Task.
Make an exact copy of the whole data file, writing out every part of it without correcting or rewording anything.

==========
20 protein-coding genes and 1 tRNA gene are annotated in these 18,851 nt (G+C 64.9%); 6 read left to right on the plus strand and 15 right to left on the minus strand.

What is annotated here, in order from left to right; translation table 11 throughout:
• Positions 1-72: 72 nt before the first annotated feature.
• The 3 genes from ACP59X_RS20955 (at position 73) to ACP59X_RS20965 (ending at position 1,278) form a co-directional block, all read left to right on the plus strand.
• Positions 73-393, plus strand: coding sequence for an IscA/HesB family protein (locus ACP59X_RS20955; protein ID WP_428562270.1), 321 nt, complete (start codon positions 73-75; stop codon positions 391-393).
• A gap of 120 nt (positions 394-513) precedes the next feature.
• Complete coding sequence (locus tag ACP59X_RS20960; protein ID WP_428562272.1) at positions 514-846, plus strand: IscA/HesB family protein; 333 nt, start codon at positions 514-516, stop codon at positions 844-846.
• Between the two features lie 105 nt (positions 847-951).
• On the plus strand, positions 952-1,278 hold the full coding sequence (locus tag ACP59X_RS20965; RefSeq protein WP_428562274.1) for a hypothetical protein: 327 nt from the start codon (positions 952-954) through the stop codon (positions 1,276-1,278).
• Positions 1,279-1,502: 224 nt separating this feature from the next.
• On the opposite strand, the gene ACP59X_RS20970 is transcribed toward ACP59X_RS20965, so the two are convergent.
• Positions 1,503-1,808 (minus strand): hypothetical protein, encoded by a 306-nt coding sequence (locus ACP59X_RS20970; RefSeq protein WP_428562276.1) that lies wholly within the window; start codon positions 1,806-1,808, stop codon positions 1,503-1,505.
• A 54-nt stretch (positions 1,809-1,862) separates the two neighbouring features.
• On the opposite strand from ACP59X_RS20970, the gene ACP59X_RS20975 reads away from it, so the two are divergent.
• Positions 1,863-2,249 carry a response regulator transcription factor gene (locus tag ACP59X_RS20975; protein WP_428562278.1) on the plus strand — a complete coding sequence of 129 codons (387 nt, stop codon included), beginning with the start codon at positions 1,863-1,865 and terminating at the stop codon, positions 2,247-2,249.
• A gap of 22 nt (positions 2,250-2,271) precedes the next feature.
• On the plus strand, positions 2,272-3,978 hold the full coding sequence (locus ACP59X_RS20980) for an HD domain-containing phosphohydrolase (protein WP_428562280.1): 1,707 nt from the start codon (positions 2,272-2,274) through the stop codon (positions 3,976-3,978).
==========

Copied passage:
20 protein-coding genes and 1 tRNA gene are annotated in these 18,851 nt (G+C 64.9%); 6 read left to right on the plus strand and 15 right to left on the minus strand.

What is annotated here, in order from left to right; translation table 11 throughout:
• Positions 1-72: 72 nt before the first annotated feature.
• The 3 genes from ACP59X_RS20955 (at position 73) to ACP59X_RS20965 (ending at position 1,278) form a co-directional block, all read left to right on the plus strand.
• Positions 73-393, plus strand: coding sequence for an IscA/HesB family protein (locus ACP59X_RS20955; protein ID WP_428562270.1), 321 nt, complete (start codon positions 73-75; stop codon positions 391-393).
• A gap of 120 nt (positions 394-513) precedes the next feature.
• Complete coding sequence (locus tag ACP59X_RS20960; protein ID WP_428562272.1) at positions 514-846, plus strand: IscA/HesB family protein; 333 nt, start codon at positions 514-516, stop codon at positions 844-846.
• Between the two features lie 105 nt (positions 847-951).
• On the plus strand, positions 952-1,278 hold the full coding sequence (locus tag ACP59X_RS20965; RefSeq protein WP_428562274.1) for a hypothetical protein: 327 nt from the start codon (positions 952-954) through the stop codon (positions 1,276-1,278).
• Positions 1,279-1,502: 224 nt separating this feature from the next.
• On the opposite strand, the gene ACP59X_RS20970 is transcribed toward ACP59X_RS20965, so the two are convergent.
• Positions 1,503-1,808 (minus strand): hypothetical protein, encoded by a 306-nt coding sequence (locus ACP59X_RS20970; RefSeq protein WP_428562276.1) that lies wholly within the window; start codon positions 1,806-1,808, stop codon positions 1,503-1,505.
• A 54-nt stretch (positions 1,809-1,862) separates the two neighbouring features.
• On the opposite strand from ACP59X_RS20970, the gene ACP59X_RS20975 reads away from it, so the two are divergent.
• Positions 1,863-2,249 carry a response regulator transcription factor gene (locus tag ACP59X_RS20975; protein WP_428562278.1) on the plus strand — a complete coding sequence of 129 codons (387 nt, stop codon included), beginning with the start codon at positions 1,863-1,865 and terminating at the stop codon, positions 2,247-2,249.
• A gap of 22 nt (positions 2,250-2,271) precedes the next feature.
• On the plus strand, positions 2,272-3,978 hold the full coding sequence (locus ACP59X_RS20980) for an HD domain-containing phosphohydrolase (protein WP_428562280.1): 1,707 nt from the start codon (positions 2,272-2,274) through the stop codon (positions 3,976-3,978).